Sea Stories

The Space Shuttle

Steve Ewing

I was on the USS Kamehameha (SSBN 642), Gold crew. We had completed our overhaul in Portsmouth Naval Shipyard, in Portsmouth, NH (actually, Kittery, ME) and had been doing post-overhaul workup out of Charleston, SC. The Kamehameha was a Poseidon missile boat, and part of the workup was to test the missile system by launching an actual missile. For this, we were sent to Port Canaveral, FL.

As the name suggests, Port Canaveral is the harbor at Cape Canaveral, and a portion of it is part of the Cape Canaveral Air Force Base. This base houses the Kennedy Space Center. The approach is an easy one, coming up heading about 315°, and then turning left to 270°. There are three basins to the north for the base, and the rest of the harbor is devoted to fishing boats, cruise ships, and pleasure craft.

The launching of a test missile is called DASO, Demonstration and Systems Operation, and several days are devoted to practicing for it. We would go out in the morning, submerge, man Battle Stations Missile, and spend the day practicing for the launch. It required so much practice not only to work up the crew, fresh out of overhaul, but because of all the monitoring and test equipment that would have to be operated. A telemetry mast was stuck in the sail, a tall non-retractable pole designed to project out of the water while we were submerged at launch depth for the test. This mast can be seen in many photos of missile launches, a red stick with various antennas hanging on to it.

One of the things this mast did was get fix data from a local Loran-A system set up for just that purpose. Loran-A is a short-range version of Loran-C, which probably doesn't explain much in this GPS age. In any event, fix data was plentiful, we didn't move around much, and we pulled back into an easy port every night with Cocoa Beach down the road and an Air Force club, the Greenhouse, right there at the piers. Life was good for a Quartermaster. In fact, since the local charts used an aerial photograph of the port on the chart, the Greenhouse was on the chart; occasionally Lt. Chuck Saunders, the Navigator, in a jovial mood, would use it as a navaid.

During our operations there, a space shuttle was scheduled to go up in a day launch. When that happens, a prohibited zone is established to seaward of the Cape that is off-limits to all craft. This apparently didn't apply to us, because there we were. We completed the day's run early, and surfaced early on the way in, so that the crew could come topside and see the launch. The crew on watch of course had to miss it.

The navigation team was stationed, so technically we were all on watch, but part of the surfacing routine was to rig the bridge, and the Quartermasters did it: I took that duty this day. I was a seaman at the time and so I would probably have been doing it in the normal course of things, but I made sure of it this time. The Quartermasters were also in charge of the binoculars; naturally every officer wanted to be on the bridge, and every officer wanted a set of binoculars. I made sure I kept a pair for myself, and was up rigging the flying bridge, and dawdling at it, so as not to be sent below during the big event. I was allowed to stay, even though it was getting a little crowded: the bridge on a 640-class submarine is about the size of a refrigerator-freezer on its back, with everyone standing inside it: three can fit fairly comfortably. The flying bridge is a set of stanchions or poles screwed into the top of the sail after surfacing and connected by chains or poles to provide some standing room with a degree of safety on top of the sail. Men on the flying bridge still had to wear safety harnesses, though, to catch them if they fell.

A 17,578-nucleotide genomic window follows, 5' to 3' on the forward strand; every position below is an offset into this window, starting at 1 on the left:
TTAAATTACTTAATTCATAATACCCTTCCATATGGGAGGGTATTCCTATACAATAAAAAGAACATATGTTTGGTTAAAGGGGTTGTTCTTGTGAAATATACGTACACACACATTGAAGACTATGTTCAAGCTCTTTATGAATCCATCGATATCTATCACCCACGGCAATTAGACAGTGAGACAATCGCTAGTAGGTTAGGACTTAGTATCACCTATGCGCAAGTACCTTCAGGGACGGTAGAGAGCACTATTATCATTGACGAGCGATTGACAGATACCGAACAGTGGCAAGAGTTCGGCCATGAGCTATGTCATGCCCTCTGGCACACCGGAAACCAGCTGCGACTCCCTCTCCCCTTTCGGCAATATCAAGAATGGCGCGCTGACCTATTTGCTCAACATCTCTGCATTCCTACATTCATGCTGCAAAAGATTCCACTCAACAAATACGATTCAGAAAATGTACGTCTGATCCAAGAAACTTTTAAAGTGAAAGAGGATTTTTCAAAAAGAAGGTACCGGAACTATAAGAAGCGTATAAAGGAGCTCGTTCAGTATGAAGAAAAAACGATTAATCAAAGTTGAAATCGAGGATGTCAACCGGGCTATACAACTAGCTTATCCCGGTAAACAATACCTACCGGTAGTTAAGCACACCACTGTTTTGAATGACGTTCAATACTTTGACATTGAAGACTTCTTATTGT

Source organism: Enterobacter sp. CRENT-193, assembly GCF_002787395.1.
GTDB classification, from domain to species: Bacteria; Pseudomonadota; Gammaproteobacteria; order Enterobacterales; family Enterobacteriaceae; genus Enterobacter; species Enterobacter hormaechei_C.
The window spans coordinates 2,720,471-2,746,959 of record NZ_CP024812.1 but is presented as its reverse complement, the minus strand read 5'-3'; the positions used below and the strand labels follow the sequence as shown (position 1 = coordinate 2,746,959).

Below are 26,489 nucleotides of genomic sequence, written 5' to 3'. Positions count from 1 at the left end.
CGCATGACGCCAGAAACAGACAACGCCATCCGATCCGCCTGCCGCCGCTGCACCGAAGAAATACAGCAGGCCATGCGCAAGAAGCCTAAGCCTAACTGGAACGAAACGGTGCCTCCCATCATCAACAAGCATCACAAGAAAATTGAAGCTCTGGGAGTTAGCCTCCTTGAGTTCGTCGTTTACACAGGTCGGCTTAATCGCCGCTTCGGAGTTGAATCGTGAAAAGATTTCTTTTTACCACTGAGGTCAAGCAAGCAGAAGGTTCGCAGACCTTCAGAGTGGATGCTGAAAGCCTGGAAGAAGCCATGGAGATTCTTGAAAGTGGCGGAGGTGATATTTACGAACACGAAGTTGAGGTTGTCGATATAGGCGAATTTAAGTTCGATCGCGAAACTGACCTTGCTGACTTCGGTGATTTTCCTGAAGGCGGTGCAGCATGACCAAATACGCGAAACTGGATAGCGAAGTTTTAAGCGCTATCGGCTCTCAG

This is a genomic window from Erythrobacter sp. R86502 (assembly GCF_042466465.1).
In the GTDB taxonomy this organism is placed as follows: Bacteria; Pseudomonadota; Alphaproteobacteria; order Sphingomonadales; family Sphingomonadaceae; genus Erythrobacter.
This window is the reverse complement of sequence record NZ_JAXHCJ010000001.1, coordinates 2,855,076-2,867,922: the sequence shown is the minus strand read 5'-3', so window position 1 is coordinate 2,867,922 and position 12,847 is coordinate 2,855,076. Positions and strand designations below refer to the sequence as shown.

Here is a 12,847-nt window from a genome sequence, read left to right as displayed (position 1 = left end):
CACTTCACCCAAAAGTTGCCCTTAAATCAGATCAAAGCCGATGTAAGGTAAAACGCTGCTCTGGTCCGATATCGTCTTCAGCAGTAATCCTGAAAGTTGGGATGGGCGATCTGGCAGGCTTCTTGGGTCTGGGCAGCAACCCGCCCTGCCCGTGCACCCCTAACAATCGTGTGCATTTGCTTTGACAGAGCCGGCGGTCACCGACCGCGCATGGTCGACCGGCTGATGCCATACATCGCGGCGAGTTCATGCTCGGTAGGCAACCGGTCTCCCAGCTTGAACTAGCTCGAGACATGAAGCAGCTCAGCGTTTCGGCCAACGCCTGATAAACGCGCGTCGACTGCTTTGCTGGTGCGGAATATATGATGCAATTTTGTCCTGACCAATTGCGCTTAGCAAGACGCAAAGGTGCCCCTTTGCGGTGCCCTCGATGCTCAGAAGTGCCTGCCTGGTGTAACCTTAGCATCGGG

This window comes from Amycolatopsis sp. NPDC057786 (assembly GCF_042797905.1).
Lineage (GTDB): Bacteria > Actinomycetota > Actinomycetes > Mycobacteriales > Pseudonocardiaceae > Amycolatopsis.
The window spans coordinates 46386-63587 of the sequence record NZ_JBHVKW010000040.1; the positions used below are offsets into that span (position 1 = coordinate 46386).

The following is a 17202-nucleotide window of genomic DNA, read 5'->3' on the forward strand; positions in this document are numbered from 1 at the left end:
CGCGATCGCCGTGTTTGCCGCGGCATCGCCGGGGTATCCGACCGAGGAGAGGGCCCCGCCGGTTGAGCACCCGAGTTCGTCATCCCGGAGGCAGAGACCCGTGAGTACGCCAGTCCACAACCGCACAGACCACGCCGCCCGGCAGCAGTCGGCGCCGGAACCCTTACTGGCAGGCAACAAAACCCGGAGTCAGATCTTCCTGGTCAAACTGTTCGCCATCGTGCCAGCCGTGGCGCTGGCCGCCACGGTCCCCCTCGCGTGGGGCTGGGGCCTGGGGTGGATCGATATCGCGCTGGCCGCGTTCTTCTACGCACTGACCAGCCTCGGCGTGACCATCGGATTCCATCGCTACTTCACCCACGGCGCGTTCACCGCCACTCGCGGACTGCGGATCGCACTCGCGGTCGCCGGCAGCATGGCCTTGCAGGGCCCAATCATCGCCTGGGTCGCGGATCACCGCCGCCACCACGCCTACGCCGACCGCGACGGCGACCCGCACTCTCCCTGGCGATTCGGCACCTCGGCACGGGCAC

Various small craft were about, despite the prohibited zone. They seemed to be dividing their time between watching for the shuttle and staring at the submarine moving past.

Finally, the launch. We were pretty close, and of course had an unobstructed view. I do not think we were in sight of land, though, so we must have been maybe 15 miles offshore (my memory is pretty fuzzy on this). What I do remember is watching it go up almost directly over us, and being able to see the solid rocket boosters separate; the shuttle was past the zenith when that happened. I don't recall the sound, although we must have been able to hear it. After it was gone, we proceeded into port.

This was the launch where one of the SRBs sunk; the mission highlights page on the web states: Two solid rocket booster casings lost when main parachutes failed and they impacted water and sank. I distinctly recall one being returned, since the recovery tugs brought it back to the same pier we were using. I was standing topside watch observing the TV news crews busily filming where the SRB wasn't.

The date of the launch was April 4, 1983, and the shuttle was the Challenger, STS-6 (the Challenger's first launch). Details of the mission are at the STS-6 Mission Page.

That was the closest I have been to a launch, although when stationed on shore duty at Orlando Naval Training Center I saw many over the course of two and a half years: they could be seen from the base.

[Updated 30DEC07: corrected shuttle and date of launch-- webmaster]

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